Barclays first major bank to roll out audio ATMs

The first major bank to sign up to the Royal National Institute of Blind People’s (RNIB) Make Money Talk campaign has fulfilled its commitment and now more than 75 per cent of its ATMs “talk”.

Blind and partially sighted people can now take along their earphones and plug them into one of more than 3,000 Barclays speech enabled ATMs, and access their money.

To use the new technology customers need to plug in a set of earphones to the audio jack and listen to the options that will be read out.

People will be given several choices and asked to press the appropriate option on the key pad. For instance, a customer maybe asked to press ‘one’ to select cash withdrawal and ‘two’ to select balance enquiry. On each key pad the ‘five’ has a raised dot which enables people with sight loss to navigate the key pad.

When the campaign launched last year research found that the majority of blind or partially sighted people who wanted to access their own money needed to ask a friend or relative for help using the ATM or go into their branch during working hours. Some people even rely on the help of a passer-by, which could breach their privacy and put them in a potentially dangerous situation.

There are almost two million people living with sight loss in the UK and this is set to increase dramatically. It is predicted that by 2050 the number of people with sight loss in the UK will double to nearly four million.

RNIB believes it is only fair and reasonable that banks in the UK provide ATMs with audio facilities for their blind and partially sighted customers, across their ATM networks and especially at sites where everyone else has the luxury of 24/7 access.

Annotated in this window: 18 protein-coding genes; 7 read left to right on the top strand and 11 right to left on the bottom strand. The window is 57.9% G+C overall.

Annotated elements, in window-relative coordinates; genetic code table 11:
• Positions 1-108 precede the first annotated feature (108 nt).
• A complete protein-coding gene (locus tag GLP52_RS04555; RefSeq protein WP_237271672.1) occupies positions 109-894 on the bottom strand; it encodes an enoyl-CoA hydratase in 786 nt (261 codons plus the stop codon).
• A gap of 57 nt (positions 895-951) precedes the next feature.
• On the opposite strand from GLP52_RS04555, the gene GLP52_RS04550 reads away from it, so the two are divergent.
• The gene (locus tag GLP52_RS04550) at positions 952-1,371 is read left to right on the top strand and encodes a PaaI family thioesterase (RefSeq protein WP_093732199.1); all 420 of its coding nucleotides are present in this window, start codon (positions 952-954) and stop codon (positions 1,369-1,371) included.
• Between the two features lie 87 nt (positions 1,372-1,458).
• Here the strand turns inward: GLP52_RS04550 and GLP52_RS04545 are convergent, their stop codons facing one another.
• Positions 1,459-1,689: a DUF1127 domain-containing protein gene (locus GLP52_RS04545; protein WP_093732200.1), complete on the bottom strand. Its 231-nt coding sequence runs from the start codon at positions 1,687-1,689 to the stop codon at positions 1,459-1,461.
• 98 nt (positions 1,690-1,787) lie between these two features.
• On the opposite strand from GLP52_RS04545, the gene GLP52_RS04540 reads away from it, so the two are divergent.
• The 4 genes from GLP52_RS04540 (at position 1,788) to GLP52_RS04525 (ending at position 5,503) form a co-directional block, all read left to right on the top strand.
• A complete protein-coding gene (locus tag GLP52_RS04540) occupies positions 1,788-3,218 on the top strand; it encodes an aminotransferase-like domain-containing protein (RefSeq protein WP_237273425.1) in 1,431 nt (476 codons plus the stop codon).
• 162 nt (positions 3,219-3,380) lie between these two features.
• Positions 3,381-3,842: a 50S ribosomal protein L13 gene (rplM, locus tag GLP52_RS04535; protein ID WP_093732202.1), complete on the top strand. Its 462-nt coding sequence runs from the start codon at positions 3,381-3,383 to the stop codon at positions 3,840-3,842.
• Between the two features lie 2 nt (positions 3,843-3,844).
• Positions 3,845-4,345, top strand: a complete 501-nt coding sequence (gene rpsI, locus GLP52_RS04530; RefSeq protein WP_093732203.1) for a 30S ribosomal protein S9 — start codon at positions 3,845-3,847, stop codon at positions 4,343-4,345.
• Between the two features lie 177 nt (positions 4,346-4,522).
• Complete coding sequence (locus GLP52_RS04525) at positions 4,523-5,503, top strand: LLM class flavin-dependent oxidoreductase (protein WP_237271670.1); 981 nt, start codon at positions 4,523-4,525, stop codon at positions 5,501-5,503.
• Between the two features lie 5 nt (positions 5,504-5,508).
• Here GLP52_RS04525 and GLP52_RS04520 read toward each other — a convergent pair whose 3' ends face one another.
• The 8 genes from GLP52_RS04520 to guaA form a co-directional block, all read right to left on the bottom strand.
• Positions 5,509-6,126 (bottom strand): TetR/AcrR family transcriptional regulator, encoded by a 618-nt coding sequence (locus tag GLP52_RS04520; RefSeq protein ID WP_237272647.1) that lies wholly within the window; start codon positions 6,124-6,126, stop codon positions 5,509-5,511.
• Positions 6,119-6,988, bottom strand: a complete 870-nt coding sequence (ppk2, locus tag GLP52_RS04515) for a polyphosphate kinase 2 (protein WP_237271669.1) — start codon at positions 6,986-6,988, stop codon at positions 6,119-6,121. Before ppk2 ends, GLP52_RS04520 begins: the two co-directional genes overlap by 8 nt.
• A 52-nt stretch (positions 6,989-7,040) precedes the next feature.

Rosemary Thorndycraft, 65, from Middlesex, had teenage glaucoma and her vision has deteriorated overtime. She now has limited sight and is registered blind.

“Up until now I wasn’t able to use ATMs on my own as I couldn’t read the screen. I had to rely on a family member or a friend to help me or get cash back which restricts the amount I can take out. I’m thrilled that blind and partially sighted people are now going to be able to access ATMs independently. It’s definitely going to improve my quality of life and make me more independent,” said Rosemary.

Fazilet Hadi, RNIB’s Group Director of Inclusive Society, said: “We are delighted Barclays has kept its promise and rolled out speech enabled ATMs, benefiting thousands of people with sight loss. We believe banks in the UK should provide ATMs with audio facilities for their blind and partially sighted customers, across their ATM networks, and now call for other banks to follow Barclays example.”

Bob Bond, UK Chief Distribution Officer at Barclays, said: “This enhancement to our ATMs provides greater access and choice. We hope the increased independence and privacy it offers will enable a new group of people to access ATMs and undertake an essential activity that so many of us take for granted.”

There are several options available to bank customers who have difficulty accessing their own money. Some people prefer to have one card to use at ATMs and a second card to sign for things in shops. Or some customers may choose to have one card which does both functions. To find out more about all the different options available either call your bank direct or visit payyourway.org.uk, The Payments Council’s consumer education campaign for simple, practical advice on different payment options, including chip and signature.Non-Barclays customers can still use the Barclays speech enabled ATMs, located at its branches across England and Wales, including at selected Asda supermarkets. To find out the location of your nearest machine visit http://ask.barclays.co.uk/branchfinder/

Alternatively request a leaflet in an alternative format on 020 3217 8259 or press@paymentscouncil.org.uk.

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